Volkswagen Falls Most Since 1989 on Short-Selling

Oct. 20 (Bloomberg) — Volkswagen AG fell the most in almost two decades, counter to a rising German market, as investors short-sold the shares on speculation that the price will decline once Porsche SE gains control of Europe’s biggest carmaker.

Volkswagen’s common shares fell 80.91 euros, or 23 percent, to 277.09 euros, the biggest decline since at least January 1989. The preferred shares lost 3.85 euros, or 5 percent, to 73.10 euros. Short-sellers borrow stock on expectations they can repurchase the shares later at a lower price.

“VW is completely caught in a short-selling frenzy,” said Juergen Pieper, a Frankfurt-based analyst at Bankhaus Metzler who recommends selling the stock. “The share price has been detached from reality for at least six months. These erratic moves lack any fundamental explanation.”

Common shares in Volkswagen have surged 78 percent this year, helped by a 27 percent increase on Sept. 18 when investors bought stock to stem losses on their short-selling strategy. The Sept. 15 collapse of Lehman Brothers Holdings Inc., which lent Volkswagen shares to short-sellers, helped trigger the so-called short-squeeze by forcing the original owners of the stock to buy new shares, people familiar with securities lending said earlier this month.

About 15 percent of Wolfsburg, Germany-based Volkswagen’s common shares as of last month were lent, mostly for short-sales, according to London-based research firm Data Explorers. That was the highest proportion of any company on Germany’s 30-member benchmark DAX Index.

Read moreVolkswagen Falls Most Since 1989 on Short-Selling

Worst slump since Great Depression

Major industrialised economies will suffer the worst slump since the 1930s, according to new research from Deutsche Bank.


Worst slump since Great Depression: Bud Fields and his family in their home during the Great Depression in Alabama, 1935. Photo: Corbis

The warning underlines the fact that policymakers have failed to prevent the financial crisis from turning into a full-blown economic slump. It comes as world leaders agreed to hold a summit in New York billed as the “Bretton Woods meeting for the 21st century”.

In its major assessment of the global economy’s health, Deutsche Bank also warned that Britain is even more vulnerable than the US or the euro area, as it predicted that the powerhouses of India and China would fail to support the wider global economy through the downturn.

The banks’ economists Thomas Mayer and Peter Hooper said: “We now expect a major recession for the world economy over the year ahead, with growth in the industrial countries falling to its lowest level since the Great Depression and global growth falling to 1.2pc, its lowest level since the severe downturn of the early 1980s.”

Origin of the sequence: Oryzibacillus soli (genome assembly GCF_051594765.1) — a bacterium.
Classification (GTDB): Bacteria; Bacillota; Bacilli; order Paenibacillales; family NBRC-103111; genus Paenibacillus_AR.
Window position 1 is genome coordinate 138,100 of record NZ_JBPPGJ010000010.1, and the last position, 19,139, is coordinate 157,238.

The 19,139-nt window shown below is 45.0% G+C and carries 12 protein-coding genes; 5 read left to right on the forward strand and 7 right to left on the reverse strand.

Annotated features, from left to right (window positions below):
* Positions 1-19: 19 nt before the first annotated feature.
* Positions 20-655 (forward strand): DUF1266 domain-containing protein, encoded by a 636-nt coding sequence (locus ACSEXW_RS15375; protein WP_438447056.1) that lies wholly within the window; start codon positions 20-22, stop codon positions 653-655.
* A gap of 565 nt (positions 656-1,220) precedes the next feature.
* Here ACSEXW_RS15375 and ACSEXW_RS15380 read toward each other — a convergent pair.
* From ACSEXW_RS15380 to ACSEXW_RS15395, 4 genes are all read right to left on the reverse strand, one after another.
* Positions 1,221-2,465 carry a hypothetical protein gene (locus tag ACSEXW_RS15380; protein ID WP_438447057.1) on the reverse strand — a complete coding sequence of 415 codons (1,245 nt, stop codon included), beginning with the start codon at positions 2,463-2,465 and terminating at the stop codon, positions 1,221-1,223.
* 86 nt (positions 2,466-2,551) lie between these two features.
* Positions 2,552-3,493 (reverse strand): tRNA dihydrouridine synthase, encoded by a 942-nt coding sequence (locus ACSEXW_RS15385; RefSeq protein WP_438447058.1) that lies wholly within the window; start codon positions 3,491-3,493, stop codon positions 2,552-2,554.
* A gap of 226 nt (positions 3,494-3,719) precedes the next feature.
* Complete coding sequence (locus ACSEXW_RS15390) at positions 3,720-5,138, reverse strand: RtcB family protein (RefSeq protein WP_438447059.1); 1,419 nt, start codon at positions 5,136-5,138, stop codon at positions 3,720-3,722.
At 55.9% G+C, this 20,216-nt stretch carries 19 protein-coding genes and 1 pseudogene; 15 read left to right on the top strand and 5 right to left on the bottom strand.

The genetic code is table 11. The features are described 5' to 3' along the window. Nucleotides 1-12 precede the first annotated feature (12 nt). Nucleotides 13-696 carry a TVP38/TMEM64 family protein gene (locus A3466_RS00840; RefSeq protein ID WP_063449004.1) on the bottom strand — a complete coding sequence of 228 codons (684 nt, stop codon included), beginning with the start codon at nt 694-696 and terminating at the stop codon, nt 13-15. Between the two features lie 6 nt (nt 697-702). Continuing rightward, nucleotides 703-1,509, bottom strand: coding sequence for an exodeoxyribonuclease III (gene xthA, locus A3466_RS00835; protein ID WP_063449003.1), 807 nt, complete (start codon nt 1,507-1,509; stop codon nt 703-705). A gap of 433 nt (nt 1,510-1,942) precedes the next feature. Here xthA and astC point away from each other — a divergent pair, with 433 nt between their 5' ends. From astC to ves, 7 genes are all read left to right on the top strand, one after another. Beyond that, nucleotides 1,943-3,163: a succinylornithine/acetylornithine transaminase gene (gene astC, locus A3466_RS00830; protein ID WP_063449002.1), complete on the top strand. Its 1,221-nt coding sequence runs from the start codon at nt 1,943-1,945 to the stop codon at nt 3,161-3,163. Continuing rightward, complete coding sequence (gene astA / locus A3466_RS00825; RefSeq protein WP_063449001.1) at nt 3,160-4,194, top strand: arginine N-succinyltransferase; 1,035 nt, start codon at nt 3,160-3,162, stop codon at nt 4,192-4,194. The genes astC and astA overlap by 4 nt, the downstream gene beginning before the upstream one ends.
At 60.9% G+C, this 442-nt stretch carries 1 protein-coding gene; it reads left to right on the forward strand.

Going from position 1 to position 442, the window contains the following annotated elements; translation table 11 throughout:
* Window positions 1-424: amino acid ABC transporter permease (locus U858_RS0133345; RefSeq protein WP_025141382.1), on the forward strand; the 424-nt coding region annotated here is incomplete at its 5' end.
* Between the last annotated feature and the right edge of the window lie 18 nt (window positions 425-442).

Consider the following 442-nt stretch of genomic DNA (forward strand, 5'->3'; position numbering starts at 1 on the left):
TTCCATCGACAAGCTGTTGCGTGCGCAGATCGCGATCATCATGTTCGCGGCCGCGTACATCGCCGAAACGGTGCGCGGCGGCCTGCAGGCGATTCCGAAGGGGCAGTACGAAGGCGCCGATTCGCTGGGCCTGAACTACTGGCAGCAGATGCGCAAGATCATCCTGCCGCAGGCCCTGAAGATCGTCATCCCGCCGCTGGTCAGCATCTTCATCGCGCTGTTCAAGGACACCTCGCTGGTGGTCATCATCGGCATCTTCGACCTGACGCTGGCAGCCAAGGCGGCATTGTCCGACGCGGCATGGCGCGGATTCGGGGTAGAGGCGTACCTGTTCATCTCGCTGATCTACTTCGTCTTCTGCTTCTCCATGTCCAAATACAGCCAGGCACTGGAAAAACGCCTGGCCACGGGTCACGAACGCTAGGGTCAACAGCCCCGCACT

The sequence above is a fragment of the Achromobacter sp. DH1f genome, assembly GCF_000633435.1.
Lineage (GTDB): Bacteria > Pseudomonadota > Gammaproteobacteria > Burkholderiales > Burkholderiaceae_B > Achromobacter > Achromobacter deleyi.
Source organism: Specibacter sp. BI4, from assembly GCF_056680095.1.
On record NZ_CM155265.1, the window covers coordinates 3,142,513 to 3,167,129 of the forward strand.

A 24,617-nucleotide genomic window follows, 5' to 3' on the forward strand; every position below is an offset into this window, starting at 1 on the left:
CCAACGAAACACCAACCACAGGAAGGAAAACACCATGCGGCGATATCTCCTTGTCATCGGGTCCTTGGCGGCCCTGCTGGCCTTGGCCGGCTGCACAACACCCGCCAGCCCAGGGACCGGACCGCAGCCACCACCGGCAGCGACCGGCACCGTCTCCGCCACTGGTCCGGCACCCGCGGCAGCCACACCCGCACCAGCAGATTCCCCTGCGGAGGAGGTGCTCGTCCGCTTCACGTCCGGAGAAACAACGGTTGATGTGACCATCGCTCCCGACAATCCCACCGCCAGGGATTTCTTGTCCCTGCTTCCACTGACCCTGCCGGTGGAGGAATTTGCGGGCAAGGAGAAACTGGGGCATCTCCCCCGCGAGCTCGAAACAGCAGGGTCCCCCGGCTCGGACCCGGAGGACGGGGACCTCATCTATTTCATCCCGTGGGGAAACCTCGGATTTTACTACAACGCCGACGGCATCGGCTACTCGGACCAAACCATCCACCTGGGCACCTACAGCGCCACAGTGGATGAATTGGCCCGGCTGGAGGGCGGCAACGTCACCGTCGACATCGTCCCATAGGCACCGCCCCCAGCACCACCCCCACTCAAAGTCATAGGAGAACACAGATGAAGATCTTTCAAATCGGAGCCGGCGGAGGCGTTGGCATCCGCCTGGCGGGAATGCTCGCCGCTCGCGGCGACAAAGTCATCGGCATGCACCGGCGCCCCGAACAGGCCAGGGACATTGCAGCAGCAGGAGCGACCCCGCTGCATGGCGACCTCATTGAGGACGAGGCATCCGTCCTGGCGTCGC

According to the International Monetary Fund, global growth of anything less than 3pc constitutes a world recession. The warning was echoed by Richard Berner of Morgan Stanley, who said: “A global recession is now under way, and risks are still pointed to the downside for commodity prices and earnings.”

Read moreWorst slump since Great Depression

The International Interphone Study Confirms: The Use Of Mobile Phone Is Carcinogenic

The official publication of the first intermediate results of the International Interphone Study from the International Research Centre on Cancer (CIRC) dependent on WHO confirms the increased tumors and cancer cases due to the use of mobile phone.

The Use Of Mobile Phone Is Carcinogenic: Here (PDF)

INTERPHONE Results latest update Oct. 08, 2008: Interphone Results Update (PDF)

Related articles and videos:
2 Billion may suffer from Mobile Cancer by 2020: Study
Dangers of the wireless cell phone wi-fi and emf age – Dr. George Carlo
The Cell Tower Cancer Link
Warning: Using a mobile phone while pregnant can seriously damage your baby
Cook an Egg with Your Cell Phone
Make Popcorn With Your Cell Phone
The REAL brain drain: Modern technology – including violent video games – is changing the way our brains work, says neuroscientist

CNN’s Glenn Beck and Peter Schiff: Inflation Nation and Martial Law


Added: Oct. 13, 2008

Source: YouTube

Europe stuns with €1.5 trillion bank rescue, as France plays role of saviour

Germany, France, Italy, Spain, Holland and Austria have joined forces to launch the greatest bank bail-out in history, offering over €1.5 trillion in guarantees and fresh capital in a “shock and awe” blitz to halt the credit panic.


French President Nicolas Sarkozy Photo: PHILIPPE WOJAZER

The move – unveiled simultaneously in the six states to maximise the show of unity – throws the full weight of the eurozone behind global efforts to stem the crisis.

The move gave a tremendous boost to bourses across Europe, lifting the Euro Stoxx index by 9.53pc in the biggest one-day rally ever.